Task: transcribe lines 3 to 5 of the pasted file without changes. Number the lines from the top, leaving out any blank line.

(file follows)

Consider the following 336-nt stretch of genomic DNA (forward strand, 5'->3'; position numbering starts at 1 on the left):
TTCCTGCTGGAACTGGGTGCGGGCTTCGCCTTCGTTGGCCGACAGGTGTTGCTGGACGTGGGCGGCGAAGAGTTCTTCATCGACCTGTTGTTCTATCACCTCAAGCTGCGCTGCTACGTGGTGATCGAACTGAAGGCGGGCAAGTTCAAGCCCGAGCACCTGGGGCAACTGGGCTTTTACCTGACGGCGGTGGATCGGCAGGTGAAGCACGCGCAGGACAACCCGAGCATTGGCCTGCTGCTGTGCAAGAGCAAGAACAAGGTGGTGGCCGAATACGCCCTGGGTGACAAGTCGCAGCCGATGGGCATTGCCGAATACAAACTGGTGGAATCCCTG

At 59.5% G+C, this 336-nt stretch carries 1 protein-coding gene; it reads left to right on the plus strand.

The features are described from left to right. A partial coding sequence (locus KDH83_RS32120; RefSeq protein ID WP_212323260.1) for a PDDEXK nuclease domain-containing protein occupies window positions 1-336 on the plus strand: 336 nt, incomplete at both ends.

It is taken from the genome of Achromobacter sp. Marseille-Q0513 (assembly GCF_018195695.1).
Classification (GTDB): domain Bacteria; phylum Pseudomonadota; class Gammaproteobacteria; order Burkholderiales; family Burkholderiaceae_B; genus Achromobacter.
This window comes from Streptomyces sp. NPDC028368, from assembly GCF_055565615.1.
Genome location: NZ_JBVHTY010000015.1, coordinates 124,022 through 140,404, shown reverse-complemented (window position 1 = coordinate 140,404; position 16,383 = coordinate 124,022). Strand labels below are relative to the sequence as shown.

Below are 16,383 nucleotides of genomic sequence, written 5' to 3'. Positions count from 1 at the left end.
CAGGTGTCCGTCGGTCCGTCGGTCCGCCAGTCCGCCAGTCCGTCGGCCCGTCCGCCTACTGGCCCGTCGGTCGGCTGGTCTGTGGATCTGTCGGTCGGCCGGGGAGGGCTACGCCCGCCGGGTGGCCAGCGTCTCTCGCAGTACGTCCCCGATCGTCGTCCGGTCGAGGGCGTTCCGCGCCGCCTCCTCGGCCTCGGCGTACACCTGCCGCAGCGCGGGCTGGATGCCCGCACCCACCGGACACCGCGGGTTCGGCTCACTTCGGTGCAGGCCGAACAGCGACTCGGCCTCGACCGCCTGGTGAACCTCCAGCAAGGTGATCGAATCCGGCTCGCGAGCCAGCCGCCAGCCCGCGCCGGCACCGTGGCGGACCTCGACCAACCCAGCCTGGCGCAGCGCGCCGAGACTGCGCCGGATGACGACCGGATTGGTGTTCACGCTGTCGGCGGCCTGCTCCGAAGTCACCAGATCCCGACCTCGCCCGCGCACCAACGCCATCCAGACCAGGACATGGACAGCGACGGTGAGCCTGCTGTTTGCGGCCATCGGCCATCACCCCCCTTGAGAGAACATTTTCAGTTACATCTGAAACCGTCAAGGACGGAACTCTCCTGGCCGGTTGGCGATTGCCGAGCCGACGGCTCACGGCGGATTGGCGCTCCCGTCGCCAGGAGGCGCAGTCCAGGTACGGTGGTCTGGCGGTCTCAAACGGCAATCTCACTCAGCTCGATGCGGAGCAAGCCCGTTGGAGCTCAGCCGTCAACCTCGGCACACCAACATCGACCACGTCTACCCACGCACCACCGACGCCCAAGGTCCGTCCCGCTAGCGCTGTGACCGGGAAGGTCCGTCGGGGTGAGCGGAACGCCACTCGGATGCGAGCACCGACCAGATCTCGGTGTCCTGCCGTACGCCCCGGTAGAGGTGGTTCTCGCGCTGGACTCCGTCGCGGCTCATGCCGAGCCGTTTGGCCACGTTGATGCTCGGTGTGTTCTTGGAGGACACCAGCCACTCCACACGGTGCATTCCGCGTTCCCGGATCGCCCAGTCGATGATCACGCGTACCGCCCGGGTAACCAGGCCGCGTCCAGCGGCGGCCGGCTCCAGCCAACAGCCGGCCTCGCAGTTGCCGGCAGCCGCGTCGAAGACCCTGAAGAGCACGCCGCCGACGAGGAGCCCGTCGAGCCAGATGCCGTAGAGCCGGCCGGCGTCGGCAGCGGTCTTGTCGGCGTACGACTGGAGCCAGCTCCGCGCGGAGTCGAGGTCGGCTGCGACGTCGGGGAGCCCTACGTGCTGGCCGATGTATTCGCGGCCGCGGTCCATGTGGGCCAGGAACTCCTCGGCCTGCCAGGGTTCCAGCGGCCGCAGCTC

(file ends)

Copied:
At 59.5% G+C, this 336-nt stretch carries 1 protein-coding gene; it reads left to right on the plus strand.

The features are described from left to right. A partial coding sequence (locus KDH83_RS32120; RefSeq protein ID WP_212323260.1) for a PDDEXK nuclease domain-containing protein occupies window positions 1-336 on the plus strand: 336 nt, incomplete at both ends.

It is taken from the genome of Achromobacter sp. Marseille-Q0513 (assembly GCF_018195695.1).